All photos herein (c) Kyle Meyr, courtesy NXTRI
What is a Norseman? It's the name given to a group of people speaking the Old Norse language between the 8th and 11th centuries A.D. They were trekkers, seamen, establishing settlements as far flung as Canada and Southern Italy.
And it all starts with a push off into a cold ocean, into the unknown, whether 1200 years ago or today.
Triathlon at this level means the paradox between taking part in a group endeavor while feeling utterly exposed and alone.
The water was a "balmy" 57°F, same as the morning air temp.
Out of the water and into and out of T1. Here's a racer hiking his leg aboard a showy Quintana Roo PR6.
Riding just behind a seawall. It was a rainy day in Norway. Of course!
On a long day like this one the support crew has to be ready to hand off a rain jacket.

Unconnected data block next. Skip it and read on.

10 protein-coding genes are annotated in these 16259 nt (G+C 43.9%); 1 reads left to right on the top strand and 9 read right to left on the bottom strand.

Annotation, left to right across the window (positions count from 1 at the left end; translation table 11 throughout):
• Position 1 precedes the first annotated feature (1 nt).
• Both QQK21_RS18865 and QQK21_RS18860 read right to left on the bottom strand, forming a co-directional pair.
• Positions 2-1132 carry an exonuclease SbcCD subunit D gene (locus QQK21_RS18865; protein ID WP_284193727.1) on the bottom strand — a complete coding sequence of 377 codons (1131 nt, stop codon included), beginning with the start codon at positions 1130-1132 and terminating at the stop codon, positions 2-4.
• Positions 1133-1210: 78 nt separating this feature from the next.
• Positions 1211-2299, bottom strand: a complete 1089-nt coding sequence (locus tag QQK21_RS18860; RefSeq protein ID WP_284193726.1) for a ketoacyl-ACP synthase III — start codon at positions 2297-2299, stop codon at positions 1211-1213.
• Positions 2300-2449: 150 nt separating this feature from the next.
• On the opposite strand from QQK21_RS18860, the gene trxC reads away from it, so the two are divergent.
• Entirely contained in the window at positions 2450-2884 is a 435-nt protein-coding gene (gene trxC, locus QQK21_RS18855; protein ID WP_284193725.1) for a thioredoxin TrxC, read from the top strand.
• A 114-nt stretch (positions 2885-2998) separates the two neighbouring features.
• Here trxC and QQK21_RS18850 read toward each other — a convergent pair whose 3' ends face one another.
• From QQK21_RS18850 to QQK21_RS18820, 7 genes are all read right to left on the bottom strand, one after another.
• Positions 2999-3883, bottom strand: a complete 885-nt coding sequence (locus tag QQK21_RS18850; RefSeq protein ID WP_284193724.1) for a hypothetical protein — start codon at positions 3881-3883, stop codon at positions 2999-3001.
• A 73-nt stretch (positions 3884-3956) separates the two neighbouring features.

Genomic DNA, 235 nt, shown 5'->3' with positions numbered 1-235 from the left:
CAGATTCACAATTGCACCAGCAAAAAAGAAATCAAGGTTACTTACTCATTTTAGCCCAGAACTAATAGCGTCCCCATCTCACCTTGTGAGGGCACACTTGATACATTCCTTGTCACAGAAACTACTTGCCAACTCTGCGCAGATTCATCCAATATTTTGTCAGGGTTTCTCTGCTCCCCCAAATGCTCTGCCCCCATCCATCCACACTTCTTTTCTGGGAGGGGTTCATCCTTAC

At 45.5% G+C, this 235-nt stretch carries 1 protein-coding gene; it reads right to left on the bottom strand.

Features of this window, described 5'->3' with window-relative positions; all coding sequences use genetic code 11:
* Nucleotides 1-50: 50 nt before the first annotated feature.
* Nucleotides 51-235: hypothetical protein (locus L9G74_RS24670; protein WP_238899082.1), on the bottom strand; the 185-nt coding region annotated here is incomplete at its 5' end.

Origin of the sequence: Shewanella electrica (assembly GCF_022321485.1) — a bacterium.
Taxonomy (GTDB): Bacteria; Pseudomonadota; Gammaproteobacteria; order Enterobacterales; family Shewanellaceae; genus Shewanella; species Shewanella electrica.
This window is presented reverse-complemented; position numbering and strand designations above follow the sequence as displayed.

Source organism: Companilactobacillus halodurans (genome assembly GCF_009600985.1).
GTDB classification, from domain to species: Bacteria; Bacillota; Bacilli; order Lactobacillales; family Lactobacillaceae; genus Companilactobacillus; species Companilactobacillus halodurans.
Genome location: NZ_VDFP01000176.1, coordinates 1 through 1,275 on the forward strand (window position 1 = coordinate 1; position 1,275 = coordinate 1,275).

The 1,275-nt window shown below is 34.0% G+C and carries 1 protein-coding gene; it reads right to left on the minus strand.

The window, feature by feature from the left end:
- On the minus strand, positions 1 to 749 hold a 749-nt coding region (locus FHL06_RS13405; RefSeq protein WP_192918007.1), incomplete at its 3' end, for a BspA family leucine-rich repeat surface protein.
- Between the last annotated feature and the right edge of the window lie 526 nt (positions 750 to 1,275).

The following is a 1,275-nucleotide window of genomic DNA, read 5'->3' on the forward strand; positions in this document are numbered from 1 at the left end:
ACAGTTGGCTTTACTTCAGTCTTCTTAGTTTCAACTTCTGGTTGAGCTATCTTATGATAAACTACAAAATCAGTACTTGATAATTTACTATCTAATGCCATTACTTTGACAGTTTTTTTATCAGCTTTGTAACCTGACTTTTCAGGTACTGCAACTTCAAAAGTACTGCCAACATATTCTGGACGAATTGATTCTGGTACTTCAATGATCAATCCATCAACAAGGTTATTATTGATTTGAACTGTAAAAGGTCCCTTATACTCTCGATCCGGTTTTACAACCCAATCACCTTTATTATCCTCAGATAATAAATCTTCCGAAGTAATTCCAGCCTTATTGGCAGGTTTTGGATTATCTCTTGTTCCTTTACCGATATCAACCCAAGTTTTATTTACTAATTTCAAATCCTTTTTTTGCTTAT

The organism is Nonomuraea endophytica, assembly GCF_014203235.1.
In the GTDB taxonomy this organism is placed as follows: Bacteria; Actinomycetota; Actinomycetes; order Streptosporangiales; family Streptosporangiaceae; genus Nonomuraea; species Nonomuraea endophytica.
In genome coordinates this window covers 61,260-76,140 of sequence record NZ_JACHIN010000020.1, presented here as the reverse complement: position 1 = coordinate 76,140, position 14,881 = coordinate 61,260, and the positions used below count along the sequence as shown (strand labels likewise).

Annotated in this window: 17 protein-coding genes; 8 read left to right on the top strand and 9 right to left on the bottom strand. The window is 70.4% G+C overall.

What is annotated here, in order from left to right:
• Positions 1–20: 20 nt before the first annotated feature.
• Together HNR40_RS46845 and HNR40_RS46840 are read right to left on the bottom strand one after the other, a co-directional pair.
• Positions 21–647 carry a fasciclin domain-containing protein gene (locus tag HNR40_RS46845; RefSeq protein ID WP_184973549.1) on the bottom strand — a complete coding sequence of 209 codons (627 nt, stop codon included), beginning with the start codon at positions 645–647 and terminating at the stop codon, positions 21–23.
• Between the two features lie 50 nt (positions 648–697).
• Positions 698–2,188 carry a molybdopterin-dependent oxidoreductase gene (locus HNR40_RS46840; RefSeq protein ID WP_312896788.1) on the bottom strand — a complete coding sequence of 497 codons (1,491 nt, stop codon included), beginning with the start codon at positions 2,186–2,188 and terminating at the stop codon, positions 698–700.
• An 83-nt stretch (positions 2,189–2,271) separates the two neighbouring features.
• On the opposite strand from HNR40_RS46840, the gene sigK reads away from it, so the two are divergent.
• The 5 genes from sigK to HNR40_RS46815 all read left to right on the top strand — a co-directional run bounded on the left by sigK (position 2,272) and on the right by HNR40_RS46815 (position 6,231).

Obviously the lessons from the pro peloton on descending motifs have been learned.
There is about 20,000 vertical feet to climb in this race, cycling or running, in bad weather, with blisters and soggy clothing. Where do I sign up?
Hey! Support crew! I'm back here!
This is what the last part of the race looks like, from the finish line down to a very happy almost-finisher.
Lars Christian Vold, first man under 10 hours in this race.
This is what you do when you climb your last stair and finally cross the finish.
Allan Hovda came second.
Jordan Rapp in his first Norseman finished third, also under the old course record.
Anne Nevin was solid all day long to win the women's race.